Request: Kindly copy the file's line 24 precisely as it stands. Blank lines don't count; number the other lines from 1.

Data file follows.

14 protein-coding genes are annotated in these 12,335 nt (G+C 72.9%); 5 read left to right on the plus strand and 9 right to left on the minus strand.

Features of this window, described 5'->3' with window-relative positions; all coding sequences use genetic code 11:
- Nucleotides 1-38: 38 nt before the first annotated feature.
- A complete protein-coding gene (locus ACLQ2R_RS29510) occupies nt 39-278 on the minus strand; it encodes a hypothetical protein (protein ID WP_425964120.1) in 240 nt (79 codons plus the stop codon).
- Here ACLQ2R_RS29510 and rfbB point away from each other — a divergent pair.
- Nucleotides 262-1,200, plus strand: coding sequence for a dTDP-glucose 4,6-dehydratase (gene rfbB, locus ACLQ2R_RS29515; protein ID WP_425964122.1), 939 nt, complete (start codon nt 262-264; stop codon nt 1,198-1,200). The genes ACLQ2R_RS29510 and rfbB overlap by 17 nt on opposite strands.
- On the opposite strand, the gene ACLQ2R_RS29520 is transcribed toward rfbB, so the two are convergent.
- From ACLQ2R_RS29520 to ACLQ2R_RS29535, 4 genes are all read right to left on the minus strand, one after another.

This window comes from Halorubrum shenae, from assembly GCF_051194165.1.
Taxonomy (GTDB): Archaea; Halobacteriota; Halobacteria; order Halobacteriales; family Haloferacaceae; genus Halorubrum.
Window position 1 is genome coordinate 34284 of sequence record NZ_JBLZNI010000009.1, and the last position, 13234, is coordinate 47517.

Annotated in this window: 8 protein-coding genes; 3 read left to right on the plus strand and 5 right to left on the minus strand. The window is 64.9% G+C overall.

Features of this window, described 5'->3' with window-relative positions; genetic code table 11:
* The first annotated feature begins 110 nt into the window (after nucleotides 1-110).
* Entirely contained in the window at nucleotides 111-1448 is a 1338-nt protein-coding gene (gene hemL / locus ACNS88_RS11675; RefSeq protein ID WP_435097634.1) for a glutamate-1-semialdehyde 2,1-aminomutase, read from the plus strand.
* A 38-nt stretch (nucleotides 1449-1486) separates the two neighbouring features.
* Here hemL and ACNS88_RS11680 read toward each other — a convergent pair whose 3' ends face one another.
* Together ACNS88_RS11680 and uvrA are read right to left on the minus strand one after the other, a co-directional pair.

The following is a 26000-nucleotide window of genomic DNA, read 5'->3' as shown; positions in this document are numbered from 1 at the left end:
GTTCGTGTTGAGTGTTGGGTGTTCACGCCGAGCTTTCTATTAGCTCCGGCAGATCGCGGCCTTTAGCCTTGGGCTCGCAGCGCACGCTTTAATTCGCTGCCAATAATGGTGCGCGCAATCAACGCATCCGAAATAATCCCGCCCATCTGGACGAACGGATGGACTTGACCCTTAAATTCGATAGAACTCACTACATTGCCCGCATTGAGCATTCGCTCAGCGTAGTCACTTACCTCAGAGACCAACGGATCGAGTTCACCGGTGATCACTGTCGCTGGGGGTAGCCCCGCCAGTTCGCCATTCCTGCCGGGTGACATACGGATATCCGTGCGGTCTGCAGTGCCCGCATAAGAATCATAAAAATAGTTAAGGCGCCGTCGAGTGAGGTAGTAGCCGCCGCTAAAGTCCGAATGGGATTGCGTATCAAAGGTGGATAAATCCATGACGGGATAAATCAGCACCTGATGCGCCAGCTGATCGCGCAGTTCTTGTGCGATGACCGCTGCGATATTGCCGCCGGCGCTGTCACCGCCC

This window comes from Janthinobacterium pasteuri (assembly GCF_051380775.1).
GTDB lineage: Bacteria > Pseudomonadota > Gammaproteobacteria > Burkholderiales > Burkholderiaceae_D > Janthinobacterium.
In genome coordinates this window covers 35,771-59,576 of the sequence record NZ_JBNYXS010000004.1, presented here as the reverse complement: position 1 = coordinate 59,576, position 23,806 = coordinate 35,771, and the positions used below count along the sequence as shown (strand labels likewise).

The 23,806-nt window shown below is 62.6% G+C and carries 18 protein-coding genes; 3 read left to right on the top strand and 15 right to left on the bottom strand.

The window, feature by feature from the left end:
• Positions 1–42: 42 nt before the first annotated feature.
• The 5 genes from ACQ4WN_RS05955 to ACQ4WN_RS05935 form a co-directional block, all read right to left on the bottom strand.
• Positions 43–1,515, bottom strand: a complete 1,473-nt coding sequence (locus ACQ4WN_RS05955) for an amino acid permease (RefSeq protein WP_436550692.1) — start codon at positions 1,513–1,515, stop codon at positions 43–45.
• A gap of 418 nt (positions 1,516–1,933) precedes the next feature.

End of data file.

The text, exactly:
The 23,806-nt window shown below is 62.6% G+C and carries 18 protein-coding genes; 3 read left to right on the top strand and 15 right to left on the bottom strand.